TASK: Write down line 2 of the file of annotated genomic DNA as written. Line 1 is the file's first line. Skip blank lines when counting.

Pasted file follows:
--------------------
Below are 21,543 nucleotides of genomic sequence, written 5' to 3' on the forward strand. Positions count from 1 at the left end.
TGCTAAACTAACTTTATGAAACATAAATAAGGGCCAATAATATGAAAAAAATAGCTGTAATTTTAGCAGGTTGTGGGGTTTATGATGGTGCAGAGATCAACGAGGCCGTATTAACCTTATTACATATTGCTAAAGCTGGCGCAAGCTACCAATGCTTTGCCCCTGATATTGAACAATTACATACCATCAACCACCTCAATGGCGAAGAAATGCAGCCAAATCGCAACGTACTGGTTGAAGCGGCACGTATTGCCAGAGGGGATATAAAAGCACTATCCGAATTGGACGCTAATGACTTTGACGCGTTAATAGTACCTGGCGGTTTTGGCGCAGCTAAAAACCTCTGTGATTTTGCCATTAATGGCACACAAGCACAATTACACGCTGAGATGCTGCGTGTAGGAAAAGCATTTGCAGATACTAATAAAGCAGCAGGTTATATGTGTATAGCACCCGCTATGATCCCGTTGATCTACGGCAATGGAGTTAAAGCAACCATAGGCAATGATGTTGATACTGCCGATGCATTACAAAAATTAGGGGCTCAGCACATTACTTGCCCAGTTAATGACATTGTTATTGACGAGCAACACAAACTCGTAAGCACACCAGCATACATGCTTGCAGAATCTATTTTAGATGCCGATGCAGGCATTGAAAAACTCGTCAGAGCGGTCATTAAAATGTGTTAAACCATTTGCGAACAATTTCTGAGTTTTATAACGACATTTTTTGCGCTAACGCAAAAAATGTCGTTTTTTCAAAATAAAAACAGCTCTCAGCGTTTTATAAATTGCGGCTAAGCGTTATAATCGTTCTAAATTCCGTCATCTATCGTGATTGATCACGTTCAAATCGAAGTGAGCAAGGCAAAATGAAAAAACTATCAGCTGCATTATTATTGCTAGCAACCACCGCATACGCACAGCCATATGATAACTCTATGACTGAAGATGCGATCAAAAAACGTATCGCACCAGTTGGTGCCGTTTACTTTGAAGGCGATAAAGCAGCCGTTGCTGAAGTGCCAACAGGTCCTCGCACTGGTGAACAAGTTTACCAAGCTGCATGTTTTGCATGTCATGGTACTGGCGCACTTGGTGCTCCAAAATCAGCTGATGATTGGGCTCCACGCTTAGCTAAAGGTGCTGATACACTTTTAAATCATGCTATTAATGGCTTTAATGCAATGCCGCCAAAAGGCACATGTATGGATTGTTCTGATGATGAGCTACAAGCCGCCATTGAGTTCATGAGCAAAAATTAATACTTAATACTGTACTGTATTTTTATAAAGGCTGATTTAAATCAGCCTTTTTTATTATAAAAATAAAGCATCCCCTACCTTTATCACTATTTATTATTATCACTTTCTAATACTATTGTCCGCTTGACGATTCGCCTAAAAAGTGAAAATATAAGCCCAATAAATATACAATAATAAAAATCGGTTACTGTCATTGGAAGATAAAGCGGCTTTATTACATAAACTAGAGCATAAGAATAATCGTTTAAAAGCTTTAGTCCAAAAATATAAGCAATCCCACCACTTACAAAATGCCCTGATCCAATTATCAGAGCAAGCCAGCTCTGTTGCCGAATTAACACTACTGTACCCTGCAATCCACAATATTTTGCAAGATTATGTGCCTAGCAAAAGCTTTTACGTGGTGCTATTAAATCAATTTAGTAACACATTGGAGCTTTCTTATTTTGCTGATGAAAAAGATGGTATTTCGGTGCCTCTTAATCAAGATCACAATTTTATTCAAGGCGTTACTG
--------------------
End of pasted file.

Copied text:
TGCTAAACTAACTTTATGAAACATAAATAAGGGCCAATAATATGAAAAAAATAGCTGTAATTTTAGCAGGTTGTGGGGTTTATGATGGTGCAGAGATCAACGAGGCCGTATTAACCTTATTACATATTGCTAAAGCTGGCGCAAGCTACCAATGCTTTGCCCCTGATATTGAACAATTACATACCATCAACCACCTCAATGGCGAAGAAATGCAGCCAAATCGCAACGTACTGGTTGAAGCGGCACGTATTGCCAGAGGGGATATAAAAGCACTATCCGAATTGGACGCTAATGACTTTGACGCGTTAATAGTACCTGGCGGTTTTGGCGCAGCTAAAAACCTCTGTGATTTTGCCATTAATGGCACACAAGCACAATTACACGCTGAGATGCTGCGTGTAGGAAAAGCATTTGCAGATACTAATAAAGCAGCAGGTTATATGTGTATAGCACCCGCTATGATCCCGTTGATCTACGGCAATGGAGTTAAAGCAACCATAGGCAATGATGTTGATACTGCCGATGCATTACAAAAATTAGGGGCTCAGCACATTACTTGCCCAGTTAATGACATTGTTATTGACGAGCAACACAAACTCGTAAGCACACCAGCATACATGCTTGCAGAATCTATTTTAGATGCCGATGCAGGCATTGAAAAACTCGTCAGAGCGGTCATTAAAATGTGTTAAACCATTTGCGAACAATTTCTGAGTTTTATAACGACATTTTTTGCGCTAACGCAAAAAATGTCGTTTTTTCAAAATAAAAACAGCTCTCAGCGTTTTATAAATTGCGGCTAAGCGTTATAATCGTTCTAAATTCCGTCATCTATCGTGATTGATCACGTTCAAATCGAAGTGAGCAAGGCAAAATGAAAAAACTATCAGCTGCATTATTATTGCTAGCAACCACCGCATACGCACAGCCATATGATAACTCTATGACTGAAGATGCGATCAAAAAACGTATCGCACCAGTTGGTGCCGTTTACTTTGAAGGCGATAAAGCAGCCGTTGCTGAAGTGCCAACAGGTCCTCGCACTGGTGAACAAGTTTACCAAGCTGCATGTTTTGCATGTCATGGTACTGGCGCACTTGGTGCTCCAAAATCAGCTGATGATTGGGCTCCACGCTTAGCTAAAGGTGCTGATACACTTTTAAATCATGCTATTAATGGCTTTAATGCAATGCCGCCAAAAGGCACATGTATGGATTGTTCTGATGATGAGCTACAAGCCGCCATTGAGTTCATGAGCAAAAATTAATACTTAATACTGTACTGTATTTTTATAAAGGCTGATTTAAATCAGCCTTTTTTATTATAAAAATAAAGCATCCCCTACCTTTATCACTATTTATTATTATCACTTTCTAATACTATTGTCCGCTTGACGATTCGCCTAAAAAGTGAAAATATAAGCCCAATAAATATACAATAATAAAAATCGGTTACTGTCATTGGAAGATAAAGCGGCTTTATTACATAAACTAGAGCATAAGAATAATCGTTTAAAAGCTTTAGTCCAAAAATATAAGCAATCCCACCACTTACAAAATGCCCTGATCCAATTATCAGAGCAAGCCAGCTCTGTTGCCGAATTAACACTACTGTACCCTGCAATCCACAATATTTTGCAAGATTATGTGCCTAGCAAAAGCTTTTACGTGGTGCTATTAAATCAATTTAGTAACACATTGGAGCTTTCTTATTTTGCTGATGAAAAAGATGGTATTTCGGTGCCTCTTAATCAAGATCACAATTTTATTCAAGGCGTTACTG